Childhood Onset Schizophrenia And Schizophrenia Essays

Childhood Onset Schizophrenia And Schizophrenia Essays

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Since childhood-onset schizophrenia (COS) has a much lower prevalence than adult-onset schizophrenia, the amount of valid studies completed solely on COS is rather small. But, COS is still characterizing the same disorder as adult-onset schizophrenia, it is just diagnosed at a younger age. As mentioned previously, childhood-onset schizophrenia is when a child meets all of the diagnostic criteria for schizophrenia prior to the age of thirteen. The lower age requirement needed to get a diagnosis of COS results in the disorder only having a prevalence of 1 in 40,000 versus the “4.6 per 1,000” with schizophrenia in general (Saha). The large difference between the amount of people with schizophrenia in general versus COS is understandable due to the age limit on the COS diagnosis and how in both genders schizophrenia symptoms typically start in the no earlier than when a person is in their twenties (Mayo). So, the lack of people diagnosed with childhood-onset schizophrenia gives some insight as to why there are so fewer studies completed on COS alone, but studies on schizophrenia in general, do give an idea on what studies for COS alone might conclude.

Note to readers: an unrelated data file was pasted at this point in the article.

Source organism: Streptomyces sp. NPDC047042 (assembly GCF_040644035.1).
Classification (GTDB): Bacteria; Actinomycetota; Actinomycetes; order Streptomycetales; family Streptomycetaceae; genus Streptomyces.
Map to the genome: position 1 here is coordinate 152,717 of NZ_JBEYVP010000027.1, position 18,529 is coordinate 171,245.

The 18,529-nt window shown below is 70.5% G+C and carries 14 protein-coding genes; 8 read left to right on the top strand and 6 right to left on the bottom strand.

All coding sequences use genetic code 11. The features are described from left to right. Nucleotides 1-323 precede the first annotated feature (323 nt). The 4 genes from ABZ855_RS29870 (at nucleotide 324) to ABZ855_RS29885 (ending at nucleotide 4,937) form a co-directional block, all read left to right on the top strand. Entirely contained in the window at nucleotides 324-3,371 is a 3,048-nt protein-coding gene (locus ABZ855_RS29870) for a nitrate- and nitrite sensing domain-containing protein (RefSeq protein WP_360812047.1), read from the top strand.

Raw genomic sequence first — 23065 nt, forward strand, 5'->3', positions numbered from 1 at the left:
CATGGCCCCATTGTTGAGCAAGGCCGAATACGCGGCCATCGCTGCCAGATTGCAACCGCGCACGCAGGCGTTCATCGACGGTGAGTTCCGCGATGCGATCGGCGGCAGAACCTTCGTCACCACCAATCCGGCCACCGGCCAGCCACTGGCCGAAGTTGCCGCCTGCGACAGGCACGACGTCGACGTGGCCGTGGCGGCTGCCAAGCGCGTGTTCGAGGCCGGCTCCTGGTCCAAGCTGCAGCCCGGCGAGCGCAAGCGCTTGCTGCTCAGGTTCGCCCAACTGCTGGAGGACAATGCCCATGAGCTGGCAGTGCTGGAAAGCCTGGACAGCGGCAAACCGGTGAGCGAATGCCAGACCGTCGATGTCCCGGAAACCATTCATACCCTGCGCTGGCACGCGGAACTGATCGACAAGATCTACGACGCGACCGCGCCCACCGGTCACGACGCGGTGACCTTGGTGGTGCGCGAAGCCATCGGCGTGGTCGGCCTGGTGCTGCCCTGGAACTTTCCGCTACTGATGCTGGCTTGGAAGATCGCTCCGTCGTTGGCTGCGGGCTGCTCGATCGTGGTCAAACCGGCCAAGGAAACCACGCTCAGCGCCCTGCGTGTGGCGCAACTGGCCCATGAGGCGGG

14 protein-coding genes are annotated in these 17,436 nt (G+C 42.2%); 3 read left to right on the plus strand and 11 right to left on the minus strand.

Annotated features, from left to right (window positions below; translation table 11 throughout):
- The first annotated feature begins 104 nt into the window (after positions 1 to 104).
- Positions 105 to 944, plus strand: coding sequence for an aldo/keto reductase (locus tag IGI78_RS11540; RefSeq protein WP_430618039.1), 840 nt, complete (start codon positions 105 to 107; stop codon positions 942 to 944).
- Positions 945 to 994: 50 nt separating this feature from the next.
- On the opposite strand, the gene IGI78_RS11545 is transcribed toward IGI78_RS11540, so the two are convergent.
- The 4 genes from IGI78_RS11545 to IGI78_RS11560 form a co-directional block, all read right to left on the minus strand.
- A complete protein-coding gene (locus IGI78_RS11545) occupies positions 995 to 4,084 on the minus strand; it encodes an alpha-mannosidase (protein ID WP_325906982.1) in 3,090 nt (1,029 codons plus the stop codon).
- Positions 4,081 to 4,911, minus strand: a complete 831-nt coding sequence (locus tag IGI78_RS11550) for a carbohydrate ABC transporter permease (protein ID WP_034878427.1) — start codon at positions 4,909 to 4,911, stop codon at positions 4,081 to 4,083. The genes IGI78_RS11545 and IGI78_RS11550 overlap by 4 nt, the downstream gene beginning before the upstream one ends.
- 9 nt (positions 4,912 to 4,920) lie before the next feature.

One study merely on COS by Danielle Rudd can give an understanding of how childhood-onset schizophrenia alone would fall on the nature-versus-nurture scale, because, while general schizophrenia studies provide a basic idea on where COS is in relation, there is nothing like a study exclusively on COS to prove where the disorder falls on the nature-versus-nurture scale. In Rudd’s study she includes how the vulnerability for schizophrenia is largely determined by genetic factors and COS is no different and conforms to this pattern (Rudd). Also, when studying the environment in COS cases ...

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.... Stories like that of the Schofield family who have 2 children, an 11-year-old daughter diagnosed with COS and a 6-year-old son who is starting to show the warning signs of schizophrenia, would be even fewer if new genetic-based treatment options become available (James). A world with minimal childhood-onset schizophrenic could be on the horizon due to the findings in regard to the development of the disorder. Although the disorder is very rare with only 1 in 40,000 children affected, these children could now live in a world full of fun and friends as opposed to horror and hallucinations. A treatment for childhood-onset schizophrenia that starts with just determining that the disorder has significantly more genetic causes than environmental causes could lead to lives being turned around for the better and afflicted children being able to final have a regular youth.

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